It's time for Vardy to weigh up his options outside of Leicester

Jamie Vardy will go down as one of Leicester’s greatest ever players, but it’s time that the club icon weighed up his other options… the Foxes legend can’t afford to spend more time on sidelines at the King Power

  • Jamie Vardy is undoubtedly one of the greatest players in Leicester’s history
  • However, the English talisman has fallen out-of-favour under Brendan Rodgers 
  • It may be time for Vardy and Leicester to cut their losses and both move on 

Jamie Vardy’s status at Leicester is such that they have abandoned the normal rules of counting for him.

When the announcer at the King Power Stadium reads out the teams, he will always leave Vardy’s name until last – even though Leicester have first-team players wearing 27, 33, 37 and 42.

‘And number nine, Jamie Vardy!’ the announcer bellows in the seconds before kick-off. As arguably the greatest player in the club’s history, his name always brings an extra cheer.

Yet in the end, the numbers cannot be ignored – for Vardy or Leicester. Vardy is 36. He has one Premier League goal this season. 

Since the 2-2 draw with Brighton on January 21, Vardy has spent 87 minutes on the pitch in the league. Shouting Vardy’s name like that doesn’t quite have the same effect if he is on the bench.

Leicester’s Jamie Vardy has scored just one Premier League during the current campaign

Brendan Rodgers has opted against using the club legend for the Foxes in recent weeks

The statistics aren’t too pretty for Leicester either. Two wins and eight defeats from 11 since the league resumed. 

A loss of £92.5million for the 12-month period ending May 31 last year. A goal difference of minus nine – although this is the only thing that is keeping them out of the bottom three.

Against Chelsea last weekend, Leicester boss Brendan Rodgers broke with convention and started with a front two. 

Vardy was not one of them, as Kelechi Iheanacho and Patson Daka were selected. Even though Vardy has another year left on his contract, it is starting to feel as though the die is cast.

As inconceivable as it may seem, do not be surprised if Leicester and Vardy go in different directions this summer – though the situation is far from simple.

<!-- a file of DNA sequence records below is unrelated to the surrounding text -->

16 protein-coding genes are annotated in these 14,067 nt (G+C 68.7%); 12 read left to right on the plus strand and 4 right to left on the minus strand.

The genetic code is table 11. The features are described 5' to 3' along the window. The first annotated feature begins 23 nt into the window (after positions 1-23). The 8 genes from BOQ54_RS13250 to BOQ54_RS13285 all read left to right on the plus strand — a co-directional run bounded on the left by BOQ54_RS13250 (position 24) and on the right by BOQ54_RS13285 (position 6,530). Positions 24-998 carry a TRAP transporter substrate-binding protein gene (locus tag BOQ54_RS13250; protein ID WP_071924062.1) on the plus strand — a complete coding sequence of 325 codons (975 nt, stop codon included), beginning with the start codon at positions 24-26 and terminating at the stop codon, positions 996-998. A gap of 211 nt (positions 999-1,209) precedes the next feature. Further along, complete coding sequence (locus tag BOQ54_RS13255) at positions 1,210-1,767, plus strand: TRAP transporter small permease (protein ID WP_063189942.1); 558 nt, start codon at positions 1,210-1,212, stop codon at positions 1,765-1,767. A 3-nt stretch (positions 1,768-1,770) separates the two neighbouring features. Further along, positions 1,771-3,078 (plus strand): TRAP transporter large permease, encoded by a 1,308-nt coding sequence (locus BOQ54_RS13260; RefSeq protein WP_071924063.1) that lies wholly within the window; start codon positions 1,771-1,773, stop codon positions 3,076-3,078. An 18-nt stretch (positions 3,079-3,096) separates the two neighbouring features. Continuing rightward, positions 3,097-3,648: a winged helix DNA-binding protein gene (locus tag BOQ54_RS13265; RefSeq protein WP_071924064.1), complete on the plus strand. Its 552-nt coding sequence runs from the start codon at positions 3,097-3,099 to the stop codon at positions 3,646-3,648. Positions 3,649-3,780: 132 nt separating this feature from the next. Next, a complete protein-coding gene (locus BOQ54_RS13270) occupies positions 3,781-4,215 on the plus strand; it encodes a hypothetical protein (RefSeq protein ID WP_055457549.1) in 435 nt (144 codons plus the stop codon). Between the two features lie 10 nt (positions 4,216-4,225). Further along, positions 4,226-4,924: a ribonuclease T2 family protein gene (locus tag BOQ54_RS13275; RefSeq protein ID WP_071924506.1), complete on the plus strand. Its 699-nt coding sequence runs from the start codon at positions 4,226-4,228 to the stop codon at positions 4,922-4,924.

As a club icon, Vardy does not wish to see out the final year of his contract playing a few minutes here, a few there. A parting of the ways similar to the departure of Kasper Schmeichel last summer cannot be ruled out.

Yet how many takers are there for a player who is comfortably Leicester’s highest earner but who is on the wane? In an era where European clubs are looking increasingly to younger players with resale value, why sign a highly-paid centre-forward in his mid-thirties whose best days are behind him?

The 36-year-old has scored 168 goals for the Foxes during his 11-year stint at the club

There would be options for Vardy in the Middle East but he is a natural competitor and may baulk at the idea of finishing his playing days outside Europe’s top leagues.

Vardy has become disheartened in recent times because of Rodgers’ preference for playing out from the back. Vardy’s game is to sprint on to early passes between the centre-back and full-back. 

Starved of such service, he struggles to contribute. From Rodgers’ point of view, Vardy has not delivered so he needs to find another way.

Both Leicester and Vardy are in a fix. Given everything they have achieved – Premier League title, FA Cup, Community Shield, Champions League quarter-finals – perhaps the best option for both parties is to try haul themselves out of trouble together.

As far as Rodgers’ Leicester have fallen, they do not need to rediscover the form that carried them to the Cup and two consecutive fifth-place finishes. All they require over the remainder of the season is for three teams finish below them.

Vardy, at the age of 36, may find his options limited if he decides to leave the club

Vardy doesn’t quite pass the eye test these days even though his physical data might be impeccable. 

He is no longer the player who won the Golden Boot in 2020 – but nor does he have to be. Four or five goals from him would probably be enough to keep Leicester up.

None of Leicester’s forwards have shone this season and with his record, Vardy believes he deserves to be backed. It would need another tweak in style from Rodgers, and for Vardy to commit himself completely to the survival fight.

Because there must be a better solution than this. With such a fabulous history together, Leicester and Vardy owe it to one another to find one.

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